Stamping down ruthlessly on misgivings and guilt at having chole bhature against his dictates, she made parathas for him and served it in the bedroom with curd and pickle. She didn’t bother with any stuffing or vegetable dish. At least you had a peaceful comfortable day at the office and had your lunch too. Look at us, poor Rani, what an awful day for her and so unfair and mean to Abhi, poor thing worked so hard and got such good results. Poor thing, he slogged it out and showed outstanding improvement and this is the appreciation he gets?
The house filled with a delicious mouth-watering aroma as Abhi turned up with the goodies – not only laddoos but also rasmalai, his mother’s favorite. She cried buckets at his thoughtfulness. It was a merry party that sat down to dinner, minus Suryakant of course. Sated, her annoyance dimmed, after waging a brief war with herself, she served him rasmalai, which he accepted without any fuss.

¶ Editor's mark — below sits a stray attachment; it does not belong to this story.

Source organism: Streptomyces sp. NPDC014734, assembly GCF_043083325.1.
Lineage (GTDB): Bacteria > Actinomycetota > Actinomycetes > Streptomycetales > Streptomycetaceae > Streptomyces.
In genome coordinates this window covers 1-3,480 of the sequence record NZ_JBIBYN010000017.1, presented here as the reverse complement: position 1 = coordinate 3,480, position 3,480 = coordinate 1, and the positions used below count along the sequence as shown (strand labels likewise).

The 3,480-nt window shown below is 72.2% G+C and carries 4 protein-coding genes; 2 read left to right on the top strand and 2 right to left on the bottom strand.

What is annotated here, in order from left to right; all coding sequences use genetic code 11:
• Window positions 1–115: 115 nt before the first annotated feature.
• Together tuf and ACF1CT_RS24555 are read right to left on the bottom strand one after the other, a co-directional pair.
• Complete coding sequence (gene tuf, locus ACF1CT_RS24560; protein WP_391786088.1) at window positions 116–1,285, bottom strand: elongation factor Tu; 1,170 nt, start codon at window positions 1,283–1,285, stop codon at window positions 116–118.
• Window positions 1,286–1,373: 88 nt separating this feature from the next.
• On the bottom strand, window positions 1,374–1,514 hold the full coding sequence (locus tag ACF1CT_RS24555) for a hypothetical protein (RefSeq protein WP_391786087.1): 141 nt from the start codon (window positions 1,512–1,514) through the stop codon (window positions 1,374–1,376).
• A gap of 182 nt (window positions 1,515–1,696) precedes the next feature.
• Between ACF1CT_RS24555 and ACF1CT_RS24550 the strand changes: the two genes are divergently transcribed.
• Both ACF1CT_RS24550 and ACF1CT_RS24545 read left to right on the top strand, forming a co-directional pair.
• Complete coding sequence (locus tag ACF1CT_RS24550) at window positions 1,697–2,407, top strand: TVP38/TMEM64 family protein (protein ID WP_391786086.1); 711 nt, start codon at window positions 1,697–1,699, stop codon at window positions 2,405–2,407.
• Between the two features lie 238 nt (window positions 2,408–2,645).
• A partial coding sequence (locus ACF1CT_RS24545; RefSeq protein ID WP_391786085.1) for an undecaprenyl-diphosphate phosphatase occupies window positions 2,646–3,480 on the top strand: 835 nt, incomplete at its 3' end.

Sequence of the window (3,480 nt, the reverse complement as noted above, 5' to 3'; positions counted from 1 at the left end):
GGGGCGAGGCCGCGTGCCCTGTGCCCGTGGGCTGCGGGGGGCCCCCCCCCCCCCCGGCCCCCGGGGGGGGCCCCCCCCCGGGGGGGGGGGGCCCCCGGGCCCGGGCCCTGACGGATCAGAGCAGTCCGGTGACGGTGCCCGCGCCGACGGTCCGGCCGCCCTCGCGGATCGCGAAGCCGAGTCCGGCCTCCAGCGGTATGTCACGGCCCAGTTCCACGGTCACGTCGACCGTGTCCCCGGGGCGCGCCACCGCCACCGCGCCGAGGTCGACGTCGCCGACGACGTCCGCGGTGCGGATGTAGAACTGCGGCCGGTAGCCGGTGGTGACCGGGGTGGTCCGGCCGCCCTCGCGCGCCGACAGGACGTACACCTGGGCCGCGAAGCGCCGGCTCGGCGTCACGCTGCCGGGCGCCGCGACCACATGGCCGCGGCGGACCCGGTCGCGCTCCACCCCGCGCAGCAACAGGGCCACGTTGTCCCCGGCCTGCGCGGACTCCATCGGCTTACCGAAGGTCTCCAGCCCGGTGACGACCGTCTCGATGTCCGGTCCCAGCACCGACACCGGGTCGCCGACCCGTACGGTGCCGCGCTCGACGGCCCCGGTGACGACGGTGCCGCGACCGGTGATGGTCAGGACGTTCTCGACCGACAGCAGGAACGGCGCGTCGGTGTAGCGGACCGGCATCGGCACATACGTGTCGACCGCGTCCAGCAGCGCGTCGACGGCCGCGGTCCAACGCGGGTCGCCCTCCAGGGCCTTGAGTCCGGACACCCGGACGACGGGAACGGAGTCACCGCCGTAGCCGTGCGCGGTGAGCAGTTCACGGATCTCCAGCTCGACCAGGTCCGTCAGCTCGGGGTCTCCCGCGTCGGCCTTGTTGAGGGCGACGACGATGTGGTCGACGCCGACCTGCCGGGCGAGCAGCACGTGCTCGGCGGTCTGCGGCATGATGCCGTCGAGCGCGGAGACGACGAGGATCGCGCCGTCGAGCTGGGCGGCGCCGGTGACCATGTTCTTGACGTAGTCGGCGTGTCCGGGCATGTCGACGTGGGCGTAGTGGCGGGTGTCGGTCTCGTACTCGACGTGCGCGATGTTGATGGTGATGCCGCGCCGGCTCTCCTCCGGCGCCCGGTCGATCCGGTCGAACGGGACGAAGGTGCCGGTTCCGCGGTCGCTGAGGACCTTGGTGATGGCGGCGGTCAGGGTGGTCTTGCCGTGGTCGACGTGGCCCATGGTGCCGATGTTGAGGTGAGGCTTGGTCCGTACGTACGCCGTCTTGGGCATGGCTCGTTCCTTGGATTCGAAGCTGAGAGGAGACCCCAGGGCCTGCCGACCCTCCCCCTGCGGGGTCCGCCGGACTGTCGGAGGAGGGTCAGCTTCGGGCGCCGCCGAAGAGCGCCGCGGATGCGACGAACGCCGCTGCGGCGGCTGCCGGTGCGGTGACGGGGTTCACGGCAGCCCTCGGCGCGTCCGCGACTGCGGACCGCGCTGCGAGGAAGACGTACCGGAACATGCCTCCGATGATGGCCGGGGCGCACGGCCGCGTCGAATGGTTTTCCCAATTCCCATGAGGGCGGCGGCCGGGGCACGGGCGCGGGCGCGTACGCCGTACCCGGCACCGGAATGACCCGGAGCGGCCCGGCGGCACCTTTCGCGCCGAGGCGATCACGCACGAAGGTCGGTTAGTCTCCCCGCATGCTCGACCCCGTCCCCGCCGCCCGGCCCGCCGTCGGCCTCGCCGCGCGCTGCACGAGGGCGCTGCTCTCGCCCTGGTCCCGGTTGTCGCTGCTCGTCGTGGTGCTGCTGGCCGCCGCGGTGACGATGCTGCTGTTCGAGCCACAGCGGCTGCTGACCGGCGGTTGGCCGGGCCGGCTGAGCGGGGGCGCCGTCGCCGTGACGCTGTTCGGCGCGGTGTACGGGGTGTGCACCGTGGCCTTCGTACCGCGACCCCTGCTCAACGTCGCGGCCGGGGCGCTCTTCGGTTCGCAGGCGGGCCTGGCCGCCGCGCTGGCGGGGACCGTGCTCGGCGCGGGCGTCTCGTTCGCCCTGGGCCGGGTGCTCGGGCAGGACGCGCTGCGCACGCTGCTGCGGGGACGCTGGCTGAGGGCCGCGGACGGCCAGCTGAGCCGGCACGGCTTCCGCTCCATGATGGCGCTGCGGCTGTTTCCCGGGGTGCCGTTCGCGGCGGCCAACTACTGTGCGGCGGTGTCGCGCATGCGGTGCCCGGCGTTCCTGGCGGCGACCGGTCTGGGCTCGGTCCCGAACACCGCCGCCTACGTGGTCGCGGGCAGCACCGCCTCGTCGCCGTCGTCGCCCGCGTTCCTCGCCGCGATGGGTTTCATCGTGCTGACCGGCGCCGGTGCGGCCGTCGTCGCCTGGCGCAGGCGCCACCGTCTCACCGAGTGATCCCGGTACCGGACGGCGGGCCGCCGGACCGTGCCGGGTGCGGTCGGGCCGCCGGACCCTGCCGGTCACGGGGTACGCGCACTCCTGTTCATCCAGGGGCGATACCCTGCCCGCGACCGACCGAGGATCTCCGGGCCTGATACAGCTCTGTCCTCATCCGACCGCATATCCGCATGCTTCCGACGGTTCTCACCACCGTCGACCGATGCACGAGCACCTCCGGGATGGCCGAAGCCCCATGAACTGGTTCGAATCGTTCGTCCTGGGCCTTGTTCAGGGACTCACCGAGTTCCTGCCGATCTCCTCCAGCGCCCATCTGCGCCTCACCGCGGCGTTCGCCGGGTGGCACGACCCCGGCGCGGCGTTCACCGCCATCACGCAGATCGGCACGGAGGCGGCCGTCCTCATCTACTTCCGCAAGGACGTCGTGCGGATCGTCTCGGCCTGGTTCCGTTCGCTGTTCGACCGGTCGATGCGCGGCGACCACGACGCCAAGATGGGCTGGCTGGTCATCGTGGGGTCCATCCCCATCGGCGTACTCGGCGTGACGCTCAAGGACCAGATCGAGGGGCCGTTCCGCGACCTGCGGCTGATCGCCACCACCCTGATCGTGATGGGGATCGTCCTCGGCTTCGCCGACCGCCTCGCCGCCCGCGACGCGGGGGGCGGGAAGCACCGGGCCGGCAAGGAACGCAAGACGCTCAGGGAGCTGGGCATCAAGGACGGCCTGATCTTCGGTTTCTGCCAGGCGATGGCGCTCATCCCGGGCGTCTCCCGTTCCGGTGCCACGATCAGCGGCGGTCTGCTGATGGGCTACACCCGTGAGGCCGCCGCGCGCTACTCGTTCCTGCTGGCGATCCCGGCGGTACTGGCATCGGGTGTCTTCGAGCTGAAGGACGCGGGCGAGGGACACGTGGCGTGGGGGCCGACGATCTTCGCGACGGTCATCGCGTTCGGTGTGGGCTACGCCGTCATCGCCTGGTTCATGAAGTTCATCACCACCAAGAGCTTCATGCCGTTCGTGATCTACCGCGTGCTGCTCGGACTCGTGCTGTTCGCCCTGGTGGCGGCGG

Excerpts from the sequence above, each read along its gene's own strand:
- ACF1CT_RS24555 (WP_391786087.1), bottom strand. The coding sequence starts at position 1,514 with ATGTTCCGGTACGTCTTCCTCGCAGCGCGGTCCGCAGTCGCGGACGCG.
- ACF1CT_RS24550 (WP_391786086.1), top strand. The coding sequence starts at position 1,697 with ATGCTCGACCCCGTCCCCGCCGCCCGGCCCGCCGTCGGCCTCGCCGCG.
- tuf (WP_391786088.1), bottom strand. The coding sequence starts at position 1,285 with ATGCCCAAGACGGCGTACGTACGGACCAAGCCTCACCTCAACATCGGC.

For his 17th birthday, Suryakant gifted Abhi a mobile phone – a peace offering of sorts. Abhi was of course over the moon. So few of his friends had a mobile phone – he couldn’t wait to show off. Of course he wasn’t allowed to carry it to school, but then most of his friends did attend coaching classes. Nisha for one was very relieved – now she could track his whereabouts without having to chew her nails down to the bone.
Rajani had mixed feelings – she was proud and relieved. Proud because only her brother had a mobile phone and relieved for the same reason as Nisha. But of course she couldn’t help feeling the tiniest bit jealous – not that she expected a mobile phone or needed one, but such an expensive birthday gift for Bhai (he had a grand birthday bash at the mall with a movie for him and his friends) and for her just one book? Wasn’t quite fair was it? But then he was older and he had studied and worked so hard – no doubt he deserved it, but still…Well she would work hard too and top her board exams and then see what she got as her birthday gift. She cheered up and was genuinely (or at least tried to be) happy for her brother.